Bella d’Abrera Discussing How Schools Are Teaching A Biased View Of Australian History And Why The National Curriculum Must Be Abolished On 4BC Mornings – 19 January 2024

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19 January 2024
Bella d’Abrera Discussing How Schools Are Teaching A Biased View Of Australian History And Why The National Curriculum Must Be Abolished On 4BC Mornings – 19 January 2024 - Featured image

The Institute of Public Affairs’ Dr Bella d’Abrera joined Bill McDonald on 4BC Mornings to discuss IPA research on the national curriculum and why it should be abolished.

All media posted onto the IPA website are directly related to the promotion and dissemination of IPA research.

Below is a transcript of the interview.


Bill McDonald :

And we’re going to continue this conversation now. We’ve got a bit of expert advice on the subject we were just talking about, what kids are learning in school. I’ve got from the Institute of Public Affairs, Director of the Foundations of Western Civilization Programme, Dr. Bella d’Abrera joins us on the line. Good morning. You’ve heard what we’ve been talking about. What’s your take on this, what kids are being taught in pre-school or some of the things are being taught in pre-school and in primary school, early primary school?

Dr. Bella d’Abrera :

Good morning, Bill. Thanks very much for having the time to talk to me today. So what’s going on is that, as your listeners have rightly been talking about and you’ve been discussing, is that children are being taught from a very early age all the really bad parts of Australian history. They’re being taught from three or four years old about the stolen generations and they’re being taught all the… What I would say, the dark pages of Australian history, but in contrast, they’re not being taught any of the good aspects of Australian history. They’re not being taught about what makes this a nation that everyone still wants to come and live in.

So the main problem is the national curriculum. That is where all this information is coming from. What happens in the national curriculum is that they have a priority called Indigenous and Torres Strait Islander Histories and Culture. And this means that in every subject, they’re taught about the dark pages of Australian history. So it doesn’t matter if it’s maths or English or geography or PE, they’re taught this version of Australian history. So it’s inescapable for them.

So for example, in year three, teachers tell them about Australia Invasion Day and then only in year four, a year later do they hear about the First Fleet. So the major problem is the national curriculum, and the other problem is how the teachers are being taught at university. They’re also being taught-

Bill McDonald :

So they get taught about Invasion Day, did you say? Invasion Day is not an official day, is it? It’s been dubbed that by some sections of the community on 26th of January. So it gets taught in school?

Dr. Bella d’Abrera :

It is, it’s being taught in year three that there’s an Australia Day, but there’s also an Invasion Day and they’re taught that some First Nations Australians view the arrival of the First Fleet in 1788 as an invasion, but they don’t hear about the First Fleet until a year later.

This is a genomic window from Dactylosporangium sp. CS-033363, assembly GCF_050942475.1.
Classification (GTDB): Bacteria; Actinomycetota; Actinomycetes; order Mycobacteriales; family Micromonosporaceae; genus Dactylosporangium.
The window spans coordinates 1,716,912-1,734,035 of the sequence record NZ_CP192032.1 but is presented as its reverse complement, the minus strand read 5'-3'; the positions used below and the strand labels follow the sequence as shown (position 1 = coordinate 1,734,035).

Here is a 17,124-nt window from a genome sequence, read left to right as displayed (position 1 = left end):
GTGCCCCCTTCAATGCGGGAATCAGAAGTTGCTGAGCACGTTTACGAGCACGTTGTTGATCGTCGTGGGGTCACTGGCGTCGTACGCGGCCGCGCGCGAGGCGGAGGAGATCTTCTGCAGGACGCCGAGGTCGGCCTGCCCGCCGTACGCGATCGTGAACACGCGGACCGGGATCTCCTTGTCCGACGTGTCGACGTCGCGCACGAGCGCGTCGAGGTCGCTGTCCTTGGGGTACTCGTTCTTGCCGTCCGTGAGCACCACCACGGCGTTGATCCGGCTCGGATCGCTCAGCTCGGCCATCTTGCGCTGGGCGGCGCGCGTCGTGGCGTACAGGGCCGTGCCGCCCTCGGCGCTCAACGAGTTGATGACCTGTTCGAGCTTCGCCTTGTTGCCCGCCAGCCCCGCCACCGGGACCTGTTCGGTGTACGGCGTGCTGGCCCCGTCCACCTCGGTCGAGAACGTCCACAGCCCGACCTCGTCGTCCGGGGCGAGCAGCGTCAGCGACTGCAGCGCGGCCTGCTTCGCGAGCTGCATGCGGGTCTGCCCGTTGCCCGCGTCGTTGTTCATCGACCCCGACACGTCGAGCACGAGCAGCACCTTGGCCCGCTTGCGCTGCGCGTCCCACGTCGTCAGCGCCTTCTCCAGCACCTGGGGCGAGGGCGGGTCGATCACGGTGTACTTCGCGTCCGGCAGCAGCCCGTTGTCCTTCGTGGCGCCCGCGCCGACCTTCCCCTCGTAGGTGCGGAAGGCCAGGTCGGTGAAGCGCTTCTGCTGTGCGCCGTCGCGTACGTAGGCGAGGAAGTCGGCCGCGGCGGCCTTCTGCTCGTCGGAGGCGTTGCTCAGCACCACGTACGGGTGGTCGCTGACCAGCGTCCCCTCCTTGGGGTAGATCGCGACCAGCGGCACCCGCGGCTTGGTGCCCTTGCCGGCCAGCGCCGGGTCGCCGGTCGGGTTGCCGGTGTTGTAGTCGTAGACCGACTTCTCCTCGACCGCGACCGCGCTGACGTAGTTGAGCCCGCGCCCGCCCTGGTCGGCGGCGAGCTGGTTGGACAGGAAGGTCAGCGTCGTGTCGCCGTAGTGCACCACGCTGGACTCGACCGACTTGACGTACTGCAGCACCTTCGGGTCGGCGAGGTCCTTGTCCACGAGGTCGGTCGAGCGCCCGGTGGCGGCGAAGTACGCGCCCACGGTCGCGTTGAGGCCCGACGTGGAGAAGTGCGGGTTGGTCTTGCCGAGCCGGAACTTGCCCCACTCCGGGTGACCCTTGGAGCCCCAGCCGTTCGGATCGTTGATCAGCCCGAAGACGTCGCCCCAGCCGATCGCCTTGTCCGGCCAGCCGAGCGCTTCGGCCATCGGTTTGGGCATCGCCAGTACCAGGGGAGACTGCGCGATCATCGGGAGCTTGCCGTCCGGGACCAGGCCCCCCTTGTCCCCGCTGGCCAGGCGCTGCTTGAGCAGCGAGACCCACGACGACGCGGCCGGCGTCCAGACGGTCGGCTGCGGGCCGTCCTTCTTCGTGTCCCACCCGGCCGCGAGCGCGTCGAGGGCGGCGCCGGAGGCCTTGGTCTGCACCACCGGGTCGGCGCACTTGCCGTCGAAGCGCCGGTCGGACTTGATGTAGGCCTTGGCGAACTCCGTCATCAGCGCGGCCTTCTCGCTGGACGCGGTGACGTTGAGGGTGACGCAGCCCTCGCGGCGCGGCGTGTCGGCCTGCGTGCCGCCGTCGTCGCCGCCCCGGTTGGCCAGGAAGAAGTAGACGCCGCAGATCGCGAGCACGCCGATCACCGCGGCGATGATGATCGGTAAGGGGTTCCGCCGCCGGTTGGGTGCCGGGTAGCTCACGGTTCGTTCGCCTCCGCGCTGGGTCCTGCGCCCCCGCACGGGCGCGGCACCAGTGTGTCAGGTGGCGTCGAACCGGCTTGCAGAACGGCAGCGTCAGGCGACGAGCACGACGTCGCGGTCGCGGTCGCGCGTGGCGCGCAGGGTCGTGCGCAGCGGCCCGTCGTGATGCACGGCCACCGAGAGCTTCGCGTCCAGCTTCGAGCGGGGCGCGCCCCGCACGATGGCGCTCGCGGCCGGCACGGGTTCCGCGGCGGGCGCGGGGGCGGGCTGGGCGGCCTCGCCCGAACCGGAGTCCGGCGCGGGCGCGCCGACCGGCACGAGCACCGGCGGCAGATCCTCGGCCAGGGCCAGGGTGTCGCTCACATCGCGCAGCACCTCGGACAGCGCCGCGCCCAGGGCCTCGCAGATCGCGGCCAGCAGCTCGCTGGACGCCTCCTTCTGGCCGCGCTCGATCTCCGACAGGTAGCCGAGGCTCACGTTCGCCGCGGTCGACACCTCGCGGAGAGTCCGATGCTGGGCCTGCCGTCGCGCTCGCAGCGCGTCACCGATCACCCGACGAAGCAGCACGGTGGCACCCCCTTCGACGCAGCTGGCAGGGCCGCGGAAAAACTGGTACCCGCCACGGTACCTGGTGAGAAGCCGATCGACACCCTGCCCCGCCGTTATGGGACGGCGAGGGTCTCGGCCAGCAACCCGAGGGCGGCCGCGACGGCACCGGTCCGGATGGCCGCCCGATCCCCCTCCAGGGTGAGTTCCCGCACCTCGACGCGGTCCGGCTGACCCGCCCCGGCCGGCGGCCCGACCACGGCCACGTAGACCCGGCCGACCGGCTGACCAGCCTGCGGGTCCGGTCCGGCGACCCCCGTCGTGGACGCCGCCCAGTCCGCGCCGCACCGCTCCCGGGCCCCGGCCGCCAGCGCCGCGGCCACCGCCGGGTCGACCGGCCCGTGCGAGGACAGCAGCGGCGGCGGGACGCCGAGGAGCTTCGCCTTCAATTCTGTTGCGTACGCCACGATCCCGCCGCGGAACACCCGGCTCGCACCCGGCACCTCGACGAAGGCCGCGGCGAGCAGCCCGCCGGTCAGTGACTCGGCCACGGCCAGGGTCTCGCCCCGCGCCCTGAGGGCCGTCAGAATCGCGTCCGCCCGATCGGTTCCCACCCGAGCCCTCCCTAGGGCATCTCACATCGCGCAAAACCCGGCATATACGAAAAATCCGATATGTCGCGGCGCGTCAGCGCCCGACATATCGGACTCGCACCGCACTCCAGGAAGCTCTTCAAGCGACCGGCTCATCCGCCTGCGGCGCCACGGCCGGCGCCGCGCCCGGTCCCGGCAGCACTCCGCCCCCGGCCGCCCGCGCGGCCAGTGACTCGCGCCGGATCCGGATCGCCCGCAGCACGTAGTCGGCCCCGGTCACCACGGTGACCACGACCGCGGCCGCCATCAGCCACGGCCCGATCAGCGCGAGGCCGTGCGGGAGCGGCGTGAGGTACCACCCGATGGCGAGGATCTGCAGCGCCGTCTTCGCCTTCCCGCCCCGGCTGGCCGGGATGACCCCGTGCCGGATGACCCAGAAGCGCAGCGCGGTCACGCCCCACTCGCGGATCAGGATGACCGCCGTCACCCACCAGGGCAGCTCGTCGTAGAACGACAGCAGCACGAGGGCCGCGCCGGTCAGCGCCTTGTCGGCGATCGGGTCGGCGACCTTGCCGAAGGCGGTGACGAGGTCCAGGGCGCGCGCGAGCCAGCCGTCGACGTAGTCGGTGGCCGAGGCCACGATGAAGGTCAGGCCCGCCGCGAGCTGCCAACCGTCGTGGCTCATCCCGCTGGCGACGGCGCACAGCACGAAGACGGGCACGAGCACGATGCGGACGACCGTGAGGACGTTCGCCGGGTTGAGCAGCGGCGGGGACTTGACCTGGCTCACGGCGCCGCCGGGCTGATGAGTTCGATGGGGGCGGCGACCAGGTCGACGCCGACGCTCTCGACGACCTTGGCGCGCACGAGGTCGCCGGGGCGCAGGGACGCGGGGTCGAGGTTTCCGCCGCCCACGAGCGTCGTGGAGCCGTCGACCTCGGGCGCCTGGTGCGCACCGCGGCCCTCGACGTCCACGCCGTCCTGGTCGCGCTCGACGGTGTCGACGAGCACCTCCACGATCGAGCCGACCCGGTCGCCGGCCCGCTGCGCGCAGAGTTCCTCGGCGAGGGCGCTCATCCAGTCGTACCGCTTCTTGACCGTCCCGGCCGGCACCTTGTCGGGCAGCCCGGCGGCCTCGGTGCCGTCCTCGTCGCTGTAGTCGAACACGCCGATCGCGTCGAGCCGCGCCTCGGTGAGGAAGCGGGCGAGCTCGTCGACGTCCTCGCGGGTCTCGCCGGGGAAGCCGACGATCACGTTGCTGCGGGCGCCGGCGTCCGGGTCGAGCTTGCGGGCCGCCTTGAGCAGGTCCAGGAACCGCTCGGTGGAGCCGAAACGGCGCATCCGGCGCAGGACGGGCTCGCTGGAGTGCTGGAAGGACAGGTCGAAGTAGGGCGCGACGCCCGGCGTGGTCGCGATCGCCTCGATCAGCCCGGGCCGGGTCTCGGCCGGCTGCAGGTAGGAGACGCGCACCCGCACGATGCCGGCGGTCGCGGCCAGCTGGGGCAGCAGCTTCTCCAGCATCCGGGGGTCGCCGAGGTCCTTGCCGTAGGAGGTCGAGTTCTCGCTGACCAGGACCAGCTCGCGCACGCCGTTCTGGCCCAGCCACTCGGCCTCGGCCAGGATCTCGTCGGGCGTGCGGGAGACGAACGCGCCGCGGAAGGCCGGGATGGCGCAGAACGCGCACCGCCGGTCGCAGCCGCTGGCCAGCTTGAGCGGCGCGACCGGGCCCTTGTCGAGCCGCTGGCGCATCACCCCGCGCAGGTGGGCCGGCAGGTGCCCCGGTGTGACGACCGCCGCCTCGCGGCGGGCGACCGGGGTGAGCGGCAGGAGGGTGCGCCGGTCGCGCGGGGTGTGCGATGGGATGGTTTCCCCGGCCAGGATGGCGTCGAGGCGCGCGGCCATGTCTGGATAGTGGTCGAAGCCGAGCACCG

Bill McDonald :

Okay. What about in pre-school with kids being… Do they need to be taught that at all, any of it in pre-school?

Dr. Bella d’Abrera :

No.

Bill McDonald :

Shouldn’t they be doing other things in pre-school?

Dr. Bella d’Abrera :

Well, this is the point. It’s completely inappropriate for children to be taught this stuff at this age. In pre-school, you’re barely a functioning human being. You’re still trying to work out where you are and who you are and what the world is. The problem with all this, of course, is that what suffers, the casualties of all this are the children. So since they started testing literacy and numeracy 20 years ago, the results have been falling steadily, actually quite quickly. So the true casualties in all this are the children who are being let down by the system.

Bill McDonald :

And this is all based off the national curriculum, which is the standard that the teachers are working to.

Dr. Bella d’Abrera :

Yes, this curriculum is pretty much the problem. Not only does it emphasise this history, but it also emphasises sustainability in every subject as well. So really, the children can’t avoid it. So from the minute they get to school to the minute they leave because of the national curriculum, they just get the sustainability and they get the very negative view of Australian history.

Bill McDonald :

So at what point does it become not even educational and beneficial to the kids and almost brainwashing?

Dr. Bella d’Abrera :

Well, this is the argument that you need to teach both versions. You need to teach all aspects of history. You can’t whitewash it. You need to talk about the parts of history that we need to really come to terms with, but we also need to balance that out with a positive view. And you could say that because the national curriculum really, really focuses on the negative aspects, it does become a form of ideological brainwashing.

And of course, there is a connection between the fact that the Australia Day, this Australia Day debate that we’ve been having, the IPA research shows that it’s the 18 to 25-year-old cohort who are less enthusiastic about celebrating Australia Day because they’re taught from the very moment that they’re conscious that Australia’s not worth celebrating. [inaudible 00:05:02]

Bill McDonald :

Well, that’s true. It is coming up in the research, isn’t it? It’s the younger generation now that are opposed to it. And they’ve got fairly strong views at a very early age. That’s why.